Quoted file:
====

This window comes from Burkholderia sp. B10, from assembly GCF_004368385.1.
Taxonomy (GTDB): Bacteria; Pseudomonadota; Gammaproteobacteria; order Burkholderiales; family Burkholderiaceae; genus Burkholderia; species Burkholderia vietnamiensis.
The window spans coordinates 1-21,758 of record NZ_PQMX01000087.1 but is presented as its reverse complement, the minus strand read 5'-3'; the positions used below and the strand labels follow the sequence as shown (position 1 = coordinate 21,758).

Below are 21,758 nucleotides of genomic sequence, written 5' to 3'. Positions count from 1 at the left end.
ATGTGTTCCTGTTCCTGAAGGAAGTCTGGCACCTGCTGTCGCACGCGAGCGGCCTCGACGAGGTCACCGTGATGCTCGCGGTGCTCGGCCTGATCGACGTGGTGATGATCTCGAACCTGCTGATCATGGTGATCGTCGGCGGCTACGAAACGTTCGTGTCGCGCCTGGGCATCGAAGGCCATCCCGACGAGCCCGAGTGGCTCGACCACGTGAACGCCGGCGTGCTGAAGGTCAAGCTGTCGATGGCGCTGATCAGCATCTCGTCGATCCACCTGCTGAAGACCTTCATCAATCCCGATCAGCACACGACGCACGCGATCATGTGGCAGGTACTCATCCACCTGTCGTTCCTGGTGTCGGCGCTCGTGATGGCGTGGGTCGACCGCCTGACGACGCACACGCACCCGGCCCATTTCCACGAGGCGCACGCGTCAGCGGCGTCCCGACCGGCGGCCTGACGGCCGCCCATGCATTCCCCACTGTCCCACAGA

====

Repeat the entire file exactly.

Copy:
This window comes from Burkholderia sp. B10, from assembly GCF_004368385.1.
Taxonomy (GTDB): Bacteria; Pseudomonadota; Gammaproteobacteria; order Burkholderiales; family Burkholderiaceae; genus Burkholderia; species Burkholderia vietnamiensis.
The window spans coordinates 1-21,758 of record NZ_PQMX01000087.1 but is presented as its reverse complement, the minus strand read 5'-3'; the positions used below and the strand labels follow the sequence as shown (position 1 = coordinate 21,758).

Below are 21,758 nucleotides of genomic sequence, written 5' to 3'. Positions count from 1 at the left end.
ATGTGTTCCTGTTCCTGAAGGAAGTCTGGCACCTGCTGTCGCACGCGAGCGGCCTCGACGAGGTCACCGTGATGCTCGCGGTGCTCGGCCTGATCGACGTGGTGATGATCTCGAACCTGCTGATCATGGTGATCGTCGGCGGCTACGAAACGTTCGTGTCGCGCCTGGGCATCGAAGGCCATCCCGACGAGCCCGAGTGGCTCGACCACGTGAACGCCGGCGTGCTGAAGGTCAAGCTGTCGATGGCGCTGATCAGCATCTCGTCGATCCACCTGCTGAAGACCTTCATCAATCCCGATCAGCACACGACGCACGCGATCATGTGGCAGGTACTCATCCACCTGTCGTTCCTGGTGTCGGCGCTCGTGATGGCGTGGGTCGACCGCCTGACGACGCACACGCACCCGGCCCATTTCCACGAGGCGCACGCGTCAGCGGCGTCCCGACCGGCGGCCTGACGGCCGCCCATGCATTCCCCACTGTCCCACAGA